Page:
• Cyrus performed the track live for the first time during a four-song performance at the iHeartRadio Music Festival Village in Las Vegas on September 21, 2013.
  • Cyrus told Rolling Stone that the tear she sheds in the video was real - "My dog just passed away," she explained.
  • This was the first song called "Wrecking Ball" to hit the US Hot 100, but the phrase had been picking up momentum in the musical universe. Other acts who had seized the metaphor as a way to express figurative destruction include Lifehouse, whose "Wrecking Ball" came in 2010, and Bruce Springsteen, who used the title for his 2012 album and its title track. Also in 2012, Aubrey O'Day released a song with that name, and Jack's Mannequin gave us "Wrecking Ball Heart."
  • The close up shot of Cyrus shedding a tear in the video was evocative of the 1990 Sinead O'Connor hit "Nothing Compares 2 U," where the Irish singer also cries what she claimed was a real tear. Speaking with Rolling Stone, Cyrus said of the "Wrecking Ball" video: "It's like the Sinead O'Connor video, but, like, the most modern version."

    This statement prompted O'Connor to post an "open letter" on her website expressing concern that Cyrus was being "pimped," and was obscuring her talent. Sinead urged her not to let the music business "make a prostitute of you," adding, "Nothing but harm will come in the long run, from allowing yourself to be exploited."

    O'Connor also made reference to Cyrus licking a sledgehammer in this song's video and swinging naked on a metal demolition ball. "I am extremely concerned for you that those around you have led you to believe, or encouraged you in your own belief," she wrote, "that it is in any way 'cool' to be naked and licking sledgehammers in your videos. Please, in future, say no when you are asked to prostitute yourself."

    Cyrus reacted by calling attention to O'Connor's history of mental illness and public meltdowns by means of a screengrab of several tweets O'Connor sent out in the past asking for mental help and prescription medication, as well as comparing her to another celebrity with mental health issues, actress Amanda Bynes.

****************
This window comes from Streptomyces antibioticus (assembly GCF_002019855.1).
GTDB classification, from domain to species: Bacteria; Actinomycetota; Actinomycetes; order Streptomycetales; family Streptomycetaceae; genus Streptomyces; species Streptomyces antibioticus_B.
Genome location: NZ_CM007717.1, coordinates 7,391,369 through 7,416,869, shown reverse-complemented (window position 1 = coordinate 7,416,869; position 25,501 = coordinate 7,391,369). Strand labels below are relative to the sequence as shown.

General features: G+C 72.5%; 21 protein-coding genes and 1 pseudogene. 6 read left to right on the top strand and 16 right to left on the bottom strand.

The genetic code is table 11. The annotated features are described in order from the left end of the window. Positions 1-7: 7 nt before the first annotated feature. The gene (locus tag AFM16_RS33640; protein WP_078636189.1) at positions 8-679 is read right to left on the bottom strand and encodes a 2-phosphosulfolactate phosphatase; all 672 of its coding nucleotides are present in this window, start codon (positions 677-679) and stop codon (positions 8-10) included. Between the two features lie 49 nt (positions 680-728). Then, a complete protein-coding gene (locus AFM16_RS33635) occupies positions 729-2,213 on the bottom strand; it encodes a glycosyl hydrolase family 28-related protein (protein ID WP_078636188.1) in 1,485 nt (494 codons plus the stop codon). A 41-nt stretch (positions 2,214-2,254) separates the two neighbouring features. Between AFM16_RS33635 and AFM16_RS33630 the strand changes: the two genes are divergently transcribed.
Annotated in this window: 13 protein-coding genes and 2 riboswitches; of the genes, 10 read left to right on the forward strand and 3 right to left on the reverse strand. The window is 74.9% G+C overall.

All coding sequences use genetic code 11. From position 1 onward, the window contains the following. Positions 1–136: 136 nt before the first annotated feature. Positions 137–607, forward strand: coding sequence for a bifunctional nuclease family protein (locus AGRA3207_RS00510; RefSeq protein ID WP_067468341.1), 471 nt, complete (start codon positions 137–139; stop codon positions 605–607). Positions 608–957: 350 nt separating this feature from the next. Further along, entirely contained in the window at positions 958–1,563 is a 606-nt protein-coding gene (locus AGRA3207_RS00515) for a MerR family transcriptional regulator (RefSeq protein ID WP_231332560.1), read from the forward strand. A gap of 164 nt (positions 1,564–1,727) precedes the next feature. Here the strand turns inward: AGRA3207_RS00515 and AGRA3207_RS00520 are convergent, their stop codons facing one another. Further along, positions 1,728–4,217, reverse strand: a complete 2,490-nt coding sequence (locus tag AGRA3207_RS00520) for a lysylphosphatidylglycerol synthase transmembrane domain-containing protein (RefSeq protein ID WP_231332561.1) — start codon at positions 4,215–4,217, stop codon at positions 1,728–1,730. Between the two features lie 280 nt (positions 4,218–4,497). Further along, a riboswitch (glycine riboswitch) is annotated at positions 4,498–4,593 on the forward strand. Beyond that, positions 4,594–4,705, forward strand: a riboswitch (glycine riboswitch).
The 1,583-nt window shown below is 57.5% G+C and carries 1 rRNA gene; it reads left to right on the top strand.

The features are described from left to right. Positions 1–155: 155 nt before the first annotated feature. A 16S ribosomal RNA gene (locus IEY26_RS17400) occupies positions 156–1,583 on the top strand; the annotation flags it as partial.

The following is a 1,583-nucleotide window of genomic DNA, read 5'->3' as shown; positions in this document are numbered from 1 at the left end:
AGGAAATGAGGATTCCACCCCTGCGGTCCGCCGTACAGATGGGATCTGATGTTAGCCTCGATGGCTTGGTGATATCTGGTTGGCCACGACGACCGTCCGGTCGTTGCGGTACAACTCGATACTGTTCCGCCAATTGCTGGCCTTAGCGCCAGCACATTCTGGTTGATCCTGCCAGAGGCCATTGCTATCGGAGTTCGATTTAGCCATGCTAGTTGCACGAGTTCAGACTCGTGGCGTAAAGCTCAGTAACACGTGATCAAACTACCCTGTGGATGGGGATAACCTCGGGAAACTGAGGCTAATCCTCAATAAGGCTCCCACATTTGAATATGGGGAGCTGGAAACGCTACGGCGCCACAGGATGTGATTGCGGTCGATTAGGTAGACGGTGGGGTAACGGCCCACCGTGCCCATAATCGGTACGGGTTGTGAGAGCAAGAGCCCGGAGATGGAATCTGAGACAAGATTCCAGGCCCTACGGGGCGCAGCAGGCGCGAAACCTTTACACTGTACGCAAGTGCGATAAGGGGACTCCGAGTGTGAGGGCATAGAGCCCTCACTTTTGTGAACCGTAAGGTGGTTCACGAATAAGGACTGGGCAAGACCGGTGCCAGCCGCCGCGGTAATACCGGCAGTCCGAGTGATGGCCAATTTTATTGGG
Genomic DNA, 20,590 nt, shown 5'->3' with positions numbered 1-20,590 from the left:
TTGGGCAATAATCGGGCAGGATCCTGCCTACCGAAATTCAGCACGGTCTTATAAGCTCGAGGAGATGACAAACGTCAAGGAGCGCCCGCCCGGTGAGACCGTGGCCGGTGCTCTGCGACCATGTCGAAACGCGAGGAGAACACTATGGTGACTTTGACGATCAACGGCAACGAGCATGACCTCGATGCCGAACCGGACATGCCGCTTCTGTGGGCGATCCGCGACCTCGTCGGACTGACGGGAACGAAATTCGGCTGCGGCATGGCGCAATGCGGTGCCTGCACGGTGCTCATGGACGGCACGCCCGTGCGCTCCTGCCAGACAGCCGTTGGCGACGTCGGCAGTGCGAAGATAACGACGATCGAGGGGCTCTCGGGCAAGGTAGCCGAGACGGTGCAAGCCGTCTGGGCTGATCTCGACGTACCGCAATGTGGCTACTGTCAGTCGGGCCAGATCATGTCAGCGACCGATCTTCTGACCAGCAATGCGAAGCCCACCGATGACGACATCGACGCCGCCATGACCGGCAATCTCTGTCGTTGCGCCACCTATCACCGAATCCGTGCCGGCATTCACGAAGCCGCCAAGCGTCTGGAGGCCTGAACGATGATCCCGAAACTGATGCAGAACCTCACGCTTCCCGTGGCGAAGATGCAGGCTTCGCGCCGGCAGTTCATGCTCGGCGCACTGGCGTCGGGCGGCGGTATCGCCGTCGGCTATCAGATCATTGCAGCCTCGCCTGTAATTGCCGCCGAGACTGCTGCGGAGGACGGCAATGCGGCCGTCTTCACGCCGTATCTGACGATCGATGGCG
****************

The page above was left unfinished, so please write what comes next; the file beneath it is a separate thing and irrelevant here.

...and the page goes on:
O'Connor did not take kindly to the reply and her response was to pen a second open letter, referring to Cyrus as "a danger to women" and threatening her with legal action over her "bullying" tweet.

    Cyrus cut off communication with two more Tweets, the first explaining that she was too busy to write a letter as she would be appearing on Saturday Night Live (a show O'Connor was banned from for tearing up a picture of the pope on her appearance), and the second stating, "if youd like to meet up and talk lemme know in your next letter. :)"
  • This won Best Video at the 2013 MTV Europe Music Awards. Cyrus celebrated her award by lighting up a joint and taking a puff onstage. The event was held in Amsterdam, where marijuana smokers can't be prosecuted for possessing small amounts.
  • The music clip led VEVO's tally of the most watched music videos of 2013, racking up 371 million views in total after reaching 100 million in only six days. "We Can't Stop" was second place in the list.
  • The song swung back to the #1 position on the Hot 100 after a nine week gap in December 2013 thanks to the viral popularity of a parody video by YouTuber comedian Stephen Kardynal. The nine-week wait for a second reign was the longest in the tally's history for a song in one chart run. Chubby Checker's "The Twist" led in 1960 and again in 1962 but that was over two different chart runs.
  • The tune started life in a writing session between Dr. Luke and Sacha Skarbek intended for Beyoncé. However, as the song progressed, they realized that it wouldn't work for her.
  • The visual won Video of the Year at the 2014 MTV Video Awards. Miley put a spotlight on homelessness when her award was accepted on behalf of the 1.6 million runaways and homeless American youths by former homeless Los Angeles youngster, Jesse Helt. He then directed fans to an appeal for donations to fund a new LA homeless centre on Miley's Facebook page.